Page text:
10 things you should not post or share on social media
Social media is an insecure place to post everything !! In today’s article, we discuss things that you should not share or post on social media and why …
Social networks are an insecure place, and this has been proven in past years, as the most popular networks used by millions around the world sell user data, not only that,
but there is another personal risk level when sharing things that should not have been shared on Social media. ,
So as not to be exposed to the many threats awaiting users in this unlimited open world.
In this article, we take a look at some things that should not be shared on social media. Sharing these things can harm your privacy and safety.
1. Travel and excursion plans
Think twice before showing your next great vacation or posting photos during the weekend trip. You never know who can see this information and use it to break into your home during your absence.
If someone knows your residence and has malicious intent, knowing that you will be thousands of kilometers away for two weeks or more is an open invitation to steal your home.
As a safer alternative, do not share any details or photos about your trip or summer vacation until after you return. While this is less exciting, it does not announce to the world that you are not at home for a long time.
2. Geographical location data
In addition to tracking the GPS coordinates of your smartphone, your browser also has a general idea of your location based on your IP address or login accounts. This is called a geographic location, and it is often used on social media to mark your post on your current location.
Before posting to any social network, check to see if the site automatically adds your site data and disables it before publishing. Most of the time, there is no reason to share your location with everyone who can see the post.
Did you also know that most images contain metadata showing the exact location of the image? If you are not aware of this, the photos you post on social media may jeopardize your privacy.
This warning is also related to not publishing your physical address or phone numbers. You should never share your address or phone number on a public site, because you never know who can get this information or how to use it.
3. Personally Identifiable Information
Sites like Facebook are full of valuable data for people who use social engineering to steal your identity on social media. So you should avoid sharing information used to verify your identity, such as your full birthday. Do not share photos of driver’s licenses, passports, or credit cards that contain personal information that you do not want to publish publicly.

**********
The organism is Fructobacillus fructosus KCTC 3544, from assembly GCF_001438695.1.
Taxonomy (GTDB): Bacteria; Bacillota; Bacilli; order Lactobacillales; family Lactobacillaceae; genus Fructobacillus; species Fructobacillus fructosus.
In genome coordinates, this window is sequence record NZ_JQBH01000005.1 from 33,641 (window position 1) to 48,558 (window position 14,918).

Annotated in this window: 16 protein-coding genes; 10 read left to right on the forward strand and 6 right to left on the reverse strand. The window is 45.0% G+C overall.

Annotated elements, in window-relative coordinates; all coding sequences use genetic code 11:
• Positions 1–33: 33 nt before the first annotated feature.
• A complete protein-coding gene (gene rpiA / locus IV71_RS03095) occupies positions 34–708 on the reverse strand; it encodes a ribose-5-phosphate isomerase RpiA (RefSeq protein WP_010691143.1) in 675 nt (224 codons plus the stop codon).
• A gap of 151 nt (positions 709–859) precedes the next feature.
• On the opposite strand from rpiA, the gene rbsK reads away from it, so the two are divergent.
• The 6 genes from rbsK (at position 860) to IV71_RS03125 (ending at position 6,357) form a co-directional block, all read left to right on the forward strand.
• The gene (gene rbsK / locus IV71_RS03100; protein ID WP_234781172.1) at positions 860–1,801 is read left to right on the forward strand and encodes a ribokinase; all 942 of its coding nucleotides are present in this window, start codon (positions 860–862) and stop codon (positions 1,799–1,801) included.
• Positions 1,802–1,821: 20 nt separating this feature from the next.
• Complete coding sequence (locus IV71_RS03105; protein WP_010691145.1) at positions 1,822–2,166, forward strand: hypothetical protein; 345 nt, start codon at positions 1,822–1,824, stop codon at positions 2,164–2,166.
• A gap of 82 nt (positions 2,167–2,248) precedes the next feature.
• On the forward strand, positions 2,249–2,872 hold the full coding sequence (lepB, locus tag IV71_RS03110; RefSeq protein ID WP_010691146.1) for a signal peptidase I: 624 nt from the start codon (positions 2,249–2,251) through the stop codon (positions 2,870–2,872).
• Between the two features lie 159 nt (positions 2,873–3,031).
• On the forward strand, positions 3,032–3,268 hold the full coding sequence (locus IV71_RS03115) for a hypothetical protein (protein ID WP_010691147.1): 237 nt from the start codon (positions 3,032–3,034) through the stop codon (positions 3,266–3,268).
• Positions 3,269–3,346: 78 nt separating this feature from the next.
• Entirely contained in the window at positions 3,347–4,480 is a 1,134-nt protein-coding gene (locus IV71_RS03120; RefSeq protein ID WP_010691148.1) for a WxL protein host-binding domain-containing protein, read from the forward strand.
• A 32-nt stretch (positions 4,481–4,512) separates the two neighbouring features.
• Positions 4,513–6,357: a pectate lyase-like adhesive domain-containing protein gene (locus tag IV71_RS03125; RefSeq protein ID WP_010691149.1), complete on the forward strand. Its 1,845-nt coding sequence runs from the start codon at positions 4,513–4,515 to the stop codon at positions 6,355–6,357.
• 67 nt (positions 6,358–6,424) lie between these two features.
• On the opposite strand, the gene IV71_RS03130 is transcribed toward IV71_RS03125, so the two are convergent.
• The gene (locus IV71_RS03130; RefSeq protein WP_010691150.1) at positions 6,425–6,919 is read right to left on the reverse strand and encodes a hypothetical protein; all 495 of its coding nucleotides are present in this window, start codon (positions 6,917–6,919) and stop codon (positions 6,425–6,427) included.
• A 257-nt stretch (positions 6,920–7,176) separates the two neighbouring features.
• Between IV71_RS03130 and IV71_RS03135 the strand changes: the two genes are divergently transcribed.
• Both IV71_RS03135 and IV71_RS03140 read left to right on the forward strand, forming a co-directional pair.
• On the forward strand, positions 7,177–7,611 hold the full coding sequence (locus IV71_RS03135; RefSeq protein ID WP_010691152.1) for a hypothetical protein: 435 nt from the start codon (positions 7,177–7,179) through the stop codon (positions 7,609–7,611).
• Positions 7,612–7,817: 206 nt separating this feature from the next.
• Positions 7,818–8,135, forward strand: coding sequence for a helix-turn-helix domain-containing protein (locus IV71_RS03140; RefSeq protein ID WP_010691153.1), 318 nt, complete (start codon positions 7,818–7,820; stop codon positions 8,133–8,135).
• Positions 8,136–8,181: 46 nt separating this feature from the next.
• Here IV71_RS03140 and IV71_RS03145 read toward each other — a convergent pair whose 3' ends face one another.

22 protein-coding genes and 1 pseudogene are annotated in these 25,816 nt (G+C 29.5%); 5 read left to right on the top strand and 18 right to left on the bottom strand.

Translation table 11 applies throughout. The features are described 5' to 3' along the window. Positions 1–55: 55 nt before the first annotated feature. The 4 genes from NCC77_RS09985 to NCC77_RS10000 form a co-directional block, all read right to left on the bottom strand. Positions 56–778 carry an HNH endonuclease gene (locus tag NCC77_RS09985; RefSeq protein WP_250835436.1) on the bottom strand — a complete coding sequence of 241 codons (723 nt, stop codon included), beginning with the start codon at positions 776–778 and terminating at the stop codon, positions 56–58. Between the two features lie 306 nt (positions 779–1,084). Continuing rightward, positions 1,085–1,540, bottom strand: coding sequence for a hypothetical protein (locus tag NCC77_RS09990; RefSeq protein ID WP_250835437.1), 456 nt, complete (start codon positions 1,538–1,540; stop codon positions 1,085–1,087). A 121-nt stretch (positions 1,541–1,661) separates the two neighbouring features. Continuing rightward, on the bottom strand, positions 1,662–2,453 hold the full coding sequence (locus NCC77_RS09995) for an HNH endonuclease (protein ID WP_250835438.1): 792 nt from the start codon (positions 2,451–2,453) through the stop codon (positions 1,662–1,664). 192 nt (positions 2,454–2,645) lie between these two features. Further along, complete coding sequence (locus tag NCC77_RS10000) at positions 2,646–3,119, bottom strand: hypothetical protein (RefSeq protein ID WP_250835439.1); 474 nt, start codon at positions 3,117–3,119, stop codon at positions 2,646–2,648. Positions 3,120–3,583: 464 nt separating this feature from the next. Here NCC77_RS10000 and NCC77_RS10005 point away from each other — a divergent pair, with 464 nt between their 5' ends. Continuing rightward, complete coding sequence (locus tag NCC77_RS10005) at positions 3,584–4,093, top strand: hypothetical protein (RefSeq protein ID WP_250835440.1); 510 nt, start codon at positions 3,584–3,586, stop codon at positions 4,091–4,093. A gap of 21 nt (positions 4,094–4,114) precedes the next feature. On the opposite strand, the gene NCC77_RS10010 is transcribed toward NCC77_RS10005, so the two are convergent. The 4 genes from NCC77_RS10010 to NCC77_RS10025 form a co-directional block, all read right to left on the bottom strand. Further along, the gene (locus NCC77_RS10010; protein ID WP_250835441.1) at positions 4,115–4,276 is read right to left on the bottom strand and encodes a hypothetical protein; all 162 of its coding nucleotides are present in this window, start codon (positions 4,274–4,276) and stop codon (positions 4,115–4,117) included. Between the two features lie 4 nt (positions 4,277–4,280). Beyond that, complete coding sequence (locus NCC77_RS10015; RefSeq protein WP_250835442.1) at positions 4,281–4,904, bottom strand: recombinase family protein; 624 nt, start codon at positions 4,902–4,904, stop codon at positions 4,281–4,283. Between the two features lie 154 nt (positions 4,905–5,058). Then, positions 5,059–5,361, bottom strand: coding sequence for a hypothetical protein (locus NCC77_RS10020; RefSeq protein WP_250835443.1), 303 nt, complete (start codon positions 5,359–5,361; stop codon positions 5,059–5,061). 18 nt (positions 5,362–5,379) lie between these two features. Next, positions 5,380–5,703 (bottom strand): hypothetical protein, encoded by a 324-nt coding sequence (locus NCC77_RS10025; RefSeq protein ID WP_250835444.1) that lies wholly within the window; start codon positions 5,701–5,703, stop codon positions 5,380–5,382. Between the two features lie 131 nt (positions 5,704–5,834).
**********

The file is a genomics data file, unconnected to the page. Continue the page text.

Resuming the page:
It is also important to watch “fun competitions” that organize social media tours every now and then. They ask you to answer questions such as where did you go to school, what is the name of your first pet, and others.
These types of questions are often used as security questions to protect your online accounts. Therefore, making these answers public can allow hackers to compromise your accounts, so avoid them.
4. Personal complaints and grievances
Social media is not the place to express your personal grievances. If you want to complain about your manager, coworkers, or relatives, social media is a terrible place to do that. He can be seen by someone between you and his enmity or just because he hates and tells him, which leads to a problem for you.
Many people use their social media accounts as a place to complain, for some reason. As an appropriate alternative, why not start creating your own blog where you can cross it as you want? Whatever you choose to do, keeping your anger out of the social media scene is a smart idea and avoids problems.
Note that many companies provide customer service and technical support on social media, so this does not apply to getting help with a legitimate complaint.
5. Things that may condemn you or put you under the law
Although you certainly sometimes need to express something or consider it a joke or a joke, it is quite another to violate the law and leave evidence on social media for all to see that can condemn you.